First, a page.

It is the most unexpected of pairings divided by more than a generation, but it has taken an upstart law student and a wizened interpreter of the constitution to restore freedom to India’s internet.
On March 24, as India’s supreme court struck down Section 66A of the Information Technology Act—a vague web of regulations that could invite imprisonment for as much as liking a dissenting Facebook post—there were two names that stuck out from among the legion of activists, lawyers and others who had propelled the campaign.
The first is Shreya Singhal, a second-year student at Delhi University’s faculty of law.
The other was Justice Rohinton Fali Nariman, a judge at India’s supreme court and part of the two-member bench that passed the order.
In November 2012, Shaheen Dhada, a 21-year-old from Palghar, a suburban Mumbai settlement, posted a comment on Facebook. It simply questioned why India’s financial capital had been shut down in the wake of Shiv Sena chief Bal Thackeray’s death. Her friend, Rinu Srinivasan, approved of the post and “liked” it on Facebook.
After a local Shiv Sena activist filed a complaint, both women were booked under Section 66A of the Information Technology Act and arrested.
Meanwhile, in Delhi, another 21-year-old, Shreya Singhal was fuming over the detentions and, after a dinnertime discussion, decided to follow her mother’s suggestion to file a public interest litigation against the law. It helped that her mother, Manali Singhal, is a supreme court laywer, and her grandmother was a judge.
It took Singhal, who has an undergraduate degree in astrophysics from the University of Bristol, and is now a law student at Delhi University, about a week to file the petition. Later, some serious legal heavyweights fought Singhal’s case in court, including former attorney general Soli Sorabjee.
“I am ecstatic,” Singhal said on Tuesday. “It was grossly offensive to our rights, our freedom of speech and expression and today the Supreme Court has upheld that.”
Nariman on point
Even by the standards of the remarkable legal talent abound in India’s supreme court, Rohinton Fali Nariman is an exception.
In 1993, when Nariman was to be designated a senior advocate at the country’s highest court, the then chief justice M N Venkatachaliah had to amend the rules that set the minimum age at 45 years. Nariman was only 37.
In 2013, only 18 months after he was appointed solicitor general, Nariman swiftly quit as the government’s second most senior legal officer, purportedly after a series of disagreements with the then law minister. The straight-speaking lawyer—and son of another legal stalwart, Fali Sam Nariman—reportedly possesses a ”mercurial temper” and a weakness for classical Western music.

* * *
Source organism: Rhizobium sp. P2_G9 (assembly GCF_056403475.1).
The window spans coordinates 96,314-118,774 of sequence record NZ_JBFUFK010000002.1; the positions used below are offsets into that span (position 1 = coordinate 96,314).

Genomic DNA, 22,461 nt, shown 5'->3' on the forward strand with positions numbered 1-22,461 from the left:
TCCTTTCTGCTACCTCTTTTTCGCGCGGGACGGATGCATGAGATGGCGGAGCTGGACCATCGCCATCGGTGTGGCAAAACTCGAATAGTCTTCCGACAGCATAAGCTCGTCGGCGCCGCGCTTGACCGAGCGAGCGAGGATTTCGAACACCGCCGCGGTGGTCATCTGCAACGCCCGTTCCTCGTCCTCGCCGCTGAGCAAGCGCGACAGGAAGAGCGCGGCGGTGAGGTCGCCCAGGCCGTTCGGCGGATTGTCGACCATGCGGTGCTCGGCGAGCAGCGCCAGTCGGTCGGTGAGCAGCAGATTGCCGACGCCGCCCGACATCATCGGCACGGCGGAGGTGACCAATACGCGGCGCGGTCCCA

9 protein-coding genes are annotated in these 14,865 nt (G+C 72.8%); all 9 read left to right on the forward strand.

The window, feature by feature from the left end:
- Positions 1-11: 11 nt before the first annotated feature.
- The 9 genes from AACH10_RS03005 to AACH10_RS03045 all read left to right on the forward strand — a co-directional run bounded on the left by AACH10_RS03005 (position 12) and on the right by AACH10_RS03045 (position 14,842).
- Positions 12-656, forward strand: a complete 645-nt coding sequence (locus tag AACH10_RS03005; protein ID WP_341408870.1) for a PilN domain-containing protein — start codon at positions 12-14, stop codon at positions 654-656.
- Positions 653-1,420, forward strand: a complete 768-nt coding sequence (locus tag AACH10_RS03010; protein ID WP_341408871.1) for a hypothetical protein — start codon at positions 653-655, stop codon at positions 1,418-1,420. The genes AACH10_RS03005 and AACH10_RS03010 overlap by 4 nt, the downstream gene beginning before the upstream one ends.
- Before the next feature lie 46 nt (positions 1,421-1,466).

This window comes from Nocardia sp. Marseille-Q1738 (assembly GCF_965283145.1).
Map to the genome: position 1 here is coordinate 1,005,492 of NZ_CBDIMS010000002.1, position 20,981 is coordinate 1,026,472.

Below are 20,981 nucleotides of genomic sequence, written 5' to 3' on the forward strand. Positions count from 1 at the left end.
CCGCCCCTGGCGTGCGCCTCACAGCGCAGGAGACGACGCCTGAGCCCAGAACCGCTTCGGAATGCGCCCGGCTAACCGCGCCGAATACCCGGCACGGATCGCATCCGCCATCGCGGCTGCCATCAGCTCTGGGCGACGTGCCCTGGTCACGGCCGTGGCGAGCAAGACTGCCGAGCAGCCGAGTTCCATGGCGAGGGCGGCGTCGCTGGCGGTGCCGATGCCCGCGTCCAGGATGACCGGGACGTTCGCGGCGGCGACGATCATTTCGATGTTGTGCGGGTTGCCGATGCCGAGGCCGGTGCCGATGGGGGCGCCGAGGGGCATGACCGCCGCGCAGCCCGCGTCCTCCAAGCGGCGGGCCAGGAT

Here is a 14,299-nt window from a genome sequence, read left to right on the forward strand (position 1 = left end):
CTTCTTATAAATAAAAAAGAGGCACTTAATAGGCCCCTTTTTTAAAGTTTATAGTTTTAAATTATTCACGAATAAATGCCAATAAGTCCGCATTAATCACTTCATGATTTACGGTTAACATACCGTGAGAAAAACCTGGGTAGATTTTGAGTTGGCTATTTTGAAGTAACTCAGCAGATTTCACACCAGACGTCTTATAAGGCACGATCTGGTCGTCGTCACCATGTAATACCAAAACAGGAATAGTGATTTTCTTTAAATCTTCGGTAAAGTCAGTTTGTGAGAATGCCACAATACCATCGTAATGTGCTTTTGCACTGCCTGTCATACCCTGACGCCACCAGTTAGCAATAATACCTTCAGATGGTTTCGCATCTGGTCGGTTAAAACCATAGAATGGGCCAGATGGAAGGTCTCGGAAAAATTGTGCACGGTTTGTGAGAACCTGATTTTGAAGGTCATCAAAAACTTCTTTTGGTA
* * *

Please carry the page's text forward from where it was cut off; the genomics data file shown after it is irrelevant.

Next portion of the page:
Nariman is also an ordained Parsi priest from the Bandra Agiary in Mumbai. In a blog post last year, former supreme court judge Markandey Katju described the ordination:
When Rohinton was 12 years old he was sent to the Parsi priests school, where he had to stay for 28 days in the agiari (the fire temple), in seclusion and was not allowed to meet anyone or talk to anyone. He had to pray 5 times a day and memorize the 72 chapters of the Zendavesta, the Parsi holy book.
On Tuesday, 59-year old Nariman, alongside justice J. Chelameswar, delivered a 123-page-long ruling (pdf) where they ruled Section 66A as “unconstitutional” and observed that it “uses completely open-ended, undefined and vague language.”
Setting aside the Modi government’s assurance that the law would be “administered in a reasonable manner,” the justices pithily noted: “Governments may come and Governments may go but Section 66A goes on forever.”
Mishi Choudhary, a technology lawyer and executive director of the Software Freedom Law Center India, described the duo as “rockstar judges.”
“They are committed to the constitutional principles, able to adapt with the changing times, deftly understand technology and will provide a conducive business environment for a digital India to become a reality,” she said in an emailed statement.
The government, meanwhile, has mounted a defence explaining that it was always against Section 66A in its current form.
At least, now, Indians on the internet will be open to questioning that argument, without fear.